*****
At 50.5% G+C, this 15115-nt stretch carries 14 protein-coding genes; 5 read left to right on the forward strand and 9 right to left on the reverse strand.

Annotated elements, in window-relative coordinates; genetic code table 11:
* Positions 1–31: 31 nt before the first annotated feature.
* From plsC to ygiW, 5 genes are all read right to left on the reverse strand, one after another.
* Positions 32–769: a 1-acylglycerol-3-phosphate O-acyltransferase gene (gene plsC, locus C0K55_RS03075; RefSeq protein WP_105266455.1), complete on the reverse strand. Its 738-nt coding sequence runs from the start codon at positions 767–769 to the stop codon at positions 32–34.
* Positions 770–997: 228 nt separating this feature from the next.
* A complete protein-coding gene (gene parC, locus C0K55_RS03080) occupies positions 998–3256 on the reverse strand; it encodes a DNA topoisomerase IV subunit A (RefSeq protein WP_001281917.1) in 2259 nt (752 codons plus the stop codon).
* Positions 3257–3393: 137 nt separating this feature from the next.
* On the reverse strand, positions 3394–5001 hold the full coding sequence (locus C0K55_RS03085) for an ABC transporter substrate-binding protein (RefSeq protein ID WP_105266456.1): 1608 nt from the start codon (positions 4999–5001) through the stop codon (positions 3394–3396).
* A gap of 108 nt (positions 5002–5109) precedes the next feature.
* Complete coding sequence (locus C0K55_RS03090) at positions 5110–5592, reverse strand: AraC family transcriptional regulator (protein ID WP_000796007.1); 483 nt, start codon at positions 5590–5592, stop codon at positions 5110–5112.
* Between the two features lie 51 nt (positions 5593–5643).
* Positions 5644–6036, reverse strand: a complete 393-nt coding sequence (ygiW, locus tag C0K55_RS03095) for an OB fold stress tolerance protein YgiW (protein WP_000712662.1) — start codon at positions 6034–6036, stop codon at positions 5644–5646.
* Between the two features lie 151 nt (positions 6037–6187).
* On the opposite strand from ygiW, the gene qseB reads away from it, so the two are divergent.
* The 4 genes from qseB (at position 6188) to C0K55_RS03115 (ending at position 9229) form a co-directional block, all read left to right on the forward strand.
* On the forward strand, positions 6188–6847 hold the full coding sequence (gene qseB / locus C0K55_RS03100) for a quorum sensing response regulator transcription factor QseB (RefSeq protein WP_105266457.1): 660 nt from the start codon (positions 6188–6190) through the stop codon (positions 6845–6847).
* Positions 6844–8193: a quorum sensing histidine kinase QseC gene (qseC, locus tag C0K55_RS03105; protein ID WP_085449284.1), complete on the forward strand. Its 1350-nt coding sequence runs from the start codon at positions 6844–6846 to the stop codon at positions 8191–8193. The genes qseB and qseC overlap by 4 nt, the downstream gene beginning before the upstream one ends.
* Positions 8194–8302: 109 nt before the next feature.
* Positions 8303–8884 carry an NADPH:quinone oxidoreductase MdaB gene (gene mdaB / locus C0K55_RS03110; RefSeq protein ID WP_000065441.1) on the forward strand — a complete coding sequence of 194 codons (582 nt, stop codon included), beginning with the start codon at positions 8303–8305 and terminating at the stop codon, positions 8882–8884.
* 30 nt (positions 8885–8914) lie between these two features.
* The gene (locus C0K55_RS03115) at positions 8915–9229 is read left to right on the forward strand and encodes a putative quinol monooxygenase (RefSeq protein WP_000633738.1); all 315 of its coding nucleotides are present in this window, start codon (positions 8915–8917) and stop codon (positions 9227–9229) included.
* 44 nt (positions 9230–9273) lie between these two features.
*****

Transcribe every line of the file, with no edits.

At 50.5% G+C, this 15115-nt stretch carries 14 protein-coding genes; 5 read left to right on the forward strand and 9 right to left on the reverse strand.

Annotated elements, in window-relative coordinates; genetic code table 11:
* Positions 1–31: 31 nt before the first annotated feature.
* From plsC to ygiW, 5 genes are all read right to left on the reverse strand, one after another.
* Positions 32–769: a 1-acylglycerol-3-phosphate O-acyltransferase gene (gene plsC, locus C0K55_RS03075; RefSeq protein WP_105266455.1), complete on the reverse strand. Its 738-nt coding sequence runs from the start codon at positions 767–769 to the stop codon at positions 32–34.
* Positions 770–997: 228 nt separating this feature from the next.
* A complete protein-coding gene (gene parC, locus C0K55_RS03080) occupies positions 998–3256 on the reverse strand; it encodes a DNA topoisomerase IV subunit A (RefSeq protein WP_001281917.1) in 2259 nt (752 codons plus the stop codon).
* Positions 3257–3393: 137 nt separating this feature from the next.
* On the reverse strand, positions 3394–5001 hold the full coding sequence (locus C0K55_RS03085) for an ABC transporter substrate-binding protein (RefSeq protein ID WP_105266456.1): 1608 nt from the start codon (positions 4999–5001) through the stop codon (positions 3394–3396).
* A gap of 108 nt (positions 5002–5109) precedes the next feature.
* Complete coding sequence (locus C0K55_RS03090) at positions 5110–5592, reverse strand: AraC family transcriptional regulator (protein ID WP_000796007.1); 483 nt, start codon at positions 5590–5592, stop codon at positions 5110–5112.
* Between the two features lie 51 nt (positions 5593–5643).
* Positions 5644–6036, reverse strand: a complete 393-nt coding sequence (ygiW, locus tag C0K55_RS03095) for an OB fold stress tolerance protein YgiW (protein WP_000712662.1) — start codon at positions 6034–6036, stop codon at positions 5644–5646.
* Between the two features lie 151 nt (positions 6037–6187).
* On the opposite strand from ygiW, the gene qseB reads away from it, so the two are divergent.
* The 4 genes from qseB (at position 6188) to C0K55_RS03115 (ending at position 9229) form a co-directional block, all read left to right on the forward strand.
* On the forward strand, positions 6188–6847 hold the full coding sequence (gene qseB / locus C0K55_RS03100) for a quorum sensing response regulator transcription factor QseB (RefSeq protein WP_105266457.1): 660 nt from the start codon (positions 6188–6190) through the stop codon (positions 6845–6847).
* Positions 6844–8193: a quorum sensing histidine kinase QseC gene (qseC, locus tag C0K55_RS03105; protein ID WP_085449284.1), complete on the forward strand. Its 1350-nt coding sequence runs from the start codon at positions 6844–6846 to the stop codon at positions 8191–8193. The genes qseB and qseC overlap by 4 nt, the downstream gene beginning before the upstream one ends.
* Positions 8194–8302: 109 nt before the next feature.
* Positions 8303–8884 carry an NADPH:quinone oxidoreductase MdaB gene (gene mdaB / locus C0K55_RS03110; RefSeq protein ID WP_000065441.1) on the forward strand — a complete coding sequence of 194 codons (582 nt, stop codon included), beginning with the start codon at positions 8303–8305 and terminating at the stop codon, positions 8882–8884.
* 30 nt (positions 8885–8914) lie between these two features.
* The gene (locus C0K55_RS03115) at positions 8915–9229 is read left to right on the forward strand and encodes a putative quinol monooxygenase (RefSeq protein WP_000633738.1); all 315 of its coding nucleotides are present in this window, start codon (positions 8915–8917) and stop codon (positions 9227–9229) included.
* 44 nt (positions 9230–9273) lie between these two features.